The Federal Reserve’s emergency coronavirus programs have unleashed the possible dangers of moral hazard in financial markets once again. Former NY Fed President William Dudley explained the situation to Bloomberg. Alister Bull reports:
Federal Reserve support for U.S. corporate debt, designed to preserve market functioning during the coronavirus pandemic, could have the unintended consequence of encouraging more risky behavior, said former New York Federal Reserve Bank President William Dudley.
“People who have high-yield debt that’s outstanding, a lot of times that’s happened by choice,” he told Bloomberg Television on Wednesday in an interview with Tom Keene, Lisa Abramowicz and Jonathan Ferro. “So for the Federal Reserve to intervene and support those asset prices, is basically creating a little bit of moral hazard in the sense you’re encouraging people to take on more debt.”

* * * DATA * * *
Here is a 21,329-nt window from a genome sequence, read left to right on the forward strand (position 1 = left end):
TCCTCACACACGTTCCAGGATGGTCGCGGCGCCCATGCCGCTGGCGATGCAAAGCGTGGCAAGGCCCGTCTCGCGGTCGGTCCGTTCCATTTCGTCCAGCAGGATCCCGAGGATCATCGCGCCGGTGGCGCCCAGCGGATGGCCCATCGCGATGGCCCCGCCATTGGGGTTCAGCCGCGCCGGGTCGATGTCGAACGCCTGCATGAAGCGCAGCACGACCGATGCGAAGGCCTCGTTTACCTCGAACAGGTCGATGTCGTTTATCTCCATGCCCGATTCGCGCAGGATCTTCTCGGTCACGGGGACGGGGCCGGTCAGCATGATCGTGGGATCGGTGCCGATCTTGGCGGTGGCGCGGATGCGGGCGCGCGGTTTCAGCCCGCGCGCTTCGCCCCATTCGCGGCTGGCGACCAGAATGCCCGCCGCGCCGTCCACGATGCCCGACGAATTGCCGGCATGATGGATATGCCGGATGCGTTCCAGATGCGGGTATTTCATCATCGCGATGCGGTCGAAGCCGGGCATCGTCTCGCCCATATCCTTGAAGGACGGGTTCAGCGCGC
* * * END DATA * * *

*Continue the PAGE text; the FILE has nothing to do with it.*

Dudley, who stepped down from the New York Fed in 2018, said the Fed’s intention was not to bail out individual borrowers, but ensure “that people actually can access that market and raise high-yield debt. And I think they’ve been quite successful in those efforts.’’
The Fed has unveiled a range of emergency lending programs since March to keep credit flowing during the pandemic. Officials are expected to hold interest rates near zero at their meeting next week and re-commit to using their full range of tools to support the U.S. economy during the coronavirus pandemic.
More than 40 million U.S. workers have filed for unemployment benefits in the past 2-1/2 months as businesses shuttered and Americans stayed home to limit the contagion.
Payroll data due Friday is expected to show the unemployment rate surged to 19.5% in May, the highest level since the Great Depression.